Historic New York

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Some interesting facts about Old New York

New York harbor and Lady Liberty have always welcomed new immigrants to its shores, but many important time periods in historic new york occurred long before the dawn of photographic record. Images of streetcars, the two majestic lions flanking the entrance to the Fifth Avenue Library and the juxtaposition of poverty and the dreary existence of Lower East Side tenement life would not become a part of recorded history until the last two centuries when photography was introduced to the modern world.

The earliest facts concerning historic new york involve the Lenape Indians who were the chief inhabitants of Manhattan Island prior to the arrival of Giovanni da Verrazano in 1524. Over the course of the next century, the Dutch founded New Amsterdam, which became New York City in 1664. The site of many battles during the American Revolutionary War, New York was the nationís first capital until 1790.

Photography's permanent imprint on history

The late 19th and early twentieth centuries heralded visually recorded history in the form of photography. Many different images of historic New York began to appear, one of the earliest concerning the 1904 opening of the New York City Subway system at the City Hall Station. The Inter-borough Rapid Transit (IRT) was the very first subway company to operate in New York City and the series of transportation links operating out of Grand Central Terminal and Pennsylvania Station flourished and helped to bind the city together.

Coupled with industrial and economic growth, historic new york experienced rising crime and poverty rates. The Gilded Age in those prosperous years before income tax and World War I sharply incised the indelible gap between the rich and the poor. A working class evolved as the cityís demographics stabilized and labor unions brought new protections to workers. The 1920s and the era of prohibition coincided with the construction of skyscrapers including numerous Art-Deco masterpieces, which would forever symbolize the character and appearance of historic new york. Beginning in 1925, New York City became the most populous city in the world, overtaking London, which had reigned for a century. The Great Depression was one of the cityís most difficult times but a light of hope shone with the election of reformer mayor, Fiorello La Guardia, and the fall of Tammany Hall after eight decades of political dominance.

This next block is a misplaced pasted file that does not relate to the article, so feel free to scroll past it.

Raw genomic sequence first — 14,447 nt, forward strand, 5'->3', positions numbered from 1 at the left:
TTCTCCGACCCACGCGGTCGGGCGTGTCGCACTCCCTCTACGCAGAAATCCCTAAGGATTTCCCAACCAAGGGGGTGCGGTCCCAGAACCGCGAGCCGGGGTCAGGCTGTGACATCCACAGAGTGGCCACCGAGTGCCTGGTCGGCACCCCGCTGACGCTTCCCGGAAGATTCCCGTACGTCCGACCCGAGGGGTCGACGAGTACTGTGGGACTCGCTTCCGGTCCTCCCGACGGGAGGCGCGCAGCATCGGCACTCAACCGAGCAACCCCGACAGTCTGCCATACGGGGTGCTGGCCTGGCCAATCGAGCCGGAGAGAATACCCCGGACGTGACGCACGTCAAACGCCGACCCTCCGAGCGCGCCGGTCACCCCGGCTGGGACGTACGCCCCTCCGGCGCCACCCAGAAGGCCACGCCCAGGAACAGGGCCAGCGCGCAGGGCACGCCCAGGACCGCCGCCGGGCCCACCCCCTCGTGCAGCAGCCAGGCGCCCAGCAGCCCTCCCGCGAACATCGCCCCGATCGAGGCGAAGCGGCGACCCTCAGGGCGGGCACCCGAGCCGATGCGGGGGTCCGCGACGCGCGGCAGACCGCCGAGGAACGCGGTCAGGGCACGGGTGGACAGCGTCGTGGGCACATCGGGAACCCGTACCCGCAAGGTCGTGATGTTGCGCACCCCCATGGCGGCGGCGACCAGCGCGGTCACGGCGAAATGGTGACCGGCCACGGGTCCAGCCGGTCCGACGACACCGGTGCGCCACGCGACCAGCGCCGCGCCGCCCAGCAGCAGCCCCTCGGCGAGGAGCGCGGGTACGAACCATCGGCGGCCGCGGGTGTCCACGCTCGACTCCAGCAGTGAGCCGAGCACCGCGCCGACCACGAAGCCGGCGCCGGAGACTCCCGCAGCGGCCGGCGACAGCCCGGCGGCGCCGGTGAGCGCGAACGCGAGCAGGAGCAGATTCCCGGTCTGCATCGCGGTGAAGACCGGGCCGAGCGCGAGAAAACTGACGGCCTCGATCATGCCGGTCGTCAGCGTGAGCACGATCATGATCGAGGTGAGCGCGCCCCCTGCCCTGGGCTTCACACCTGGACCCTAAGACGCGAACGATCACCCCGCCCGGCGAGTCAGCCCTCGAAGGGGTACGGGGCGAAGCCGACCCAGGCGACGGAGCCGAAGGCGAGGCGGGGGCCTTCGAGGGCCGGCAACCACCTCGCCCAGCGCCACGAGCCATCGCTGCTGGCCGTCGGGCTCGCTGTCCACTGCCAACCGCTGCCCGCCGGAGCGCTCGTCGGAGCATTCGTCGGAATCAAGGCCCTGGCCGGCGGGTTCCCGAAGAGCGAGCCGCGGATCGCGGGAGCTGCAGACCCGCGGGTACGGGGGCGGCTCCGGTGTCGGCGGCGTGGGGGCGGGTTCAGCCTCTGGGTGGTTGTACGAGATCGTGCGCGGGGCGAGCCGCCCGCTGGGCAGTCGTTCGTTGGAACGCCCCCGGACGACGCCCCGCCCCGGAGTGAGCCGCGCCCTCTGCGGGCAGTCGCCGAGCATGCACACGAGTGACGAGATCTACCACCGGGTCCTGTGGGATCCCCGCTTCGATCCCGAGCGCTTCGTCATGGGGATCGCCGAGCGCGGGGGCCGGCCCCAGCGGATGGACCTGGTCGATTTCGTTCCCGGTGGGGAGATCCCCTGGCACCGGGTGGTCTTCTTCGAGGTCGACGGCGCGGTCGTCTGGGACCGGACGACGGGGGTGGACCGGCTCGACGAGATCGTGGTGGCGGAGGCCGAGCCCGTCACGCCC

Both before and after World War II, vast areas of historic New York were reshaped by the rise of the bridges, parks and parkways coordinated by Robert Moses, who was considered the greatest proponent of automobile-centered urbanism in America. New York merged as the leading city of the world, a positioned bolstered by Wall Street and the 1951 relocation of the United Nations to Manhattanís East Side.

During the 1960s, the views of real estate developer and city leader, Robert Moses, began to fall out of favor as the anti-Urban Renewal movement gained popularity. It was a tumultuous time and like other major cities, New York suffered race riots, gang wars and population and industrial decline. By the 1970s historic new york had also gained a reputation as a crime-ridden city.

The 1980s saw a rebirth of Wall Street, and the city reclaimed its role at the center of the worldwide financial industry. Unemployment and crime remained high, but New York did recover, bolstered by the influx of Asians, Latin Americans, and U.S. citizens, and by new crime-fighting techniques on the part of the NYPD. In the late 1990s, the city benefited from the success of the financial sectors, such as Silicon Alley, during the dot com boom, one of the factors in a decade of booming real estate values.

New York is still making history with its recovery from the terrible terrorist attacks of September 2001, which claimed almost 3,000 lives. There will always be a spark of hope in the city that never sleeps, for historic new york never has and never will stop making history.

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